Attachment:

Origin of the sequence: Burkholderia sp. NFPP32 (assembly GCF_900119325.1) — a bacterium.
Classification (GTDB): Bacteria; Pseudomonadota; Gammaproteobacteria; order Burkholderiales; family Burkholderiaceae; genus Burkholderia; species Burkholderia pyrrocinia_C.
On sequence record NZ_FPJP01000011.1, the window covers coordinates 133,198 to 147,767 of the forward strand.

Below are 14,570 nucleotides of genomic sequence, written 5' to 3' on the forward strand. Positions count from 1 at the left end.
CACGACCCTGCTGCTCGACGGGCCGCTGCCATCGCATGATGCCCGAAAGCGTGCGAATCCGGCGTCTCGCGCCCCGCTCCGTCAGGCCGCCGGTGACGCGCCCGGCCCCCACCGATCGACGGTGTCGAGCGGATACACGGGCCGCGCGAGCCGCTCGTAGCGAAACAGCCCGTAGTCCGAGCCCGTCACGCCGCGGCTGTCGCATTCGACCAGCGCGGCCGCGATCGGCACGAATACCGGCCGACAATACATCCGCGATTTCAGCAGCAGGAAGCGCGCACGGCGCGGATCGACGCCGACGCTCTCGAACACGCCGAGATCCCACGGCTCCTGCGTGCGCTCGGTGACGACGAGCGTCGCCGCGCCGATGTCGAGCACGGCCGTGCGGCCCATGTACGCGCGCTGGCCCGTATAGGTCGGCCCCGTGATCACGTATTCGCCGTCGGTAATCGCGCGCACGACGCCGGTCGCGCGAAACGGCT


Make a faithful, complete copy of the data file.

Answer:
Origin of the sequence: Burkholderia sp. NFPP32 (assembly GCF_900119325.1) — a bacterium.
Classification (GTDB): Bacteria; Pseudomonadota; Gammaproteobacteria; order Burkholderiales; family Burkholderiaceae; genus Burkholderia; species Burkholderia pyrrocinia_C.
On sequence record NZ_FPJP01000011.1, the window covers coordinates 133,198 to 147,767 of the forward strand.

Below are 14,570 nucleotides of genomic sequence, written 5' to 3' on the forward strand. Positions count from 1 at the left end.
CACGACCCTGCTGCTCGACGGGCCGCTGCCATCGCATGATGCCCGAAAGCGTGCGAATCCGGCGTCTCGCGCCCCGCTCCGTCAGGCCGCCGGTGACGCGCCCGGCCCCCACCGATCGACGGTGTCGAGCGGATACACGGGCCGCGCGAGCCGCTCGTAGCGAAACAGCCCGTAGTCCGAGCCCGTCACGCCGCGGCTGTCGCATTCGACCAGCGCGGCCGCGATCGGCACGAATACCGGCCGACAATACATCCGCGATTTCAGCAGCAGGAAGCGCGCACGGCGCGGATCGACGCCGACGCTCTCGAACACGCCGAGATCCCACGGCTCCTGCGTGCGCTCGGTGACGACGAGCGTCGCCGCGCCGATGTCGAGCACGGCCGTGCGGCCCATGTACGCGCGCTGGCCCGTATAGGTCGGCCCCGTGATCACGTATTCGCCGTCGGTAATCGCGCGCACGACGCCGGTCGCGCGAAACGGCT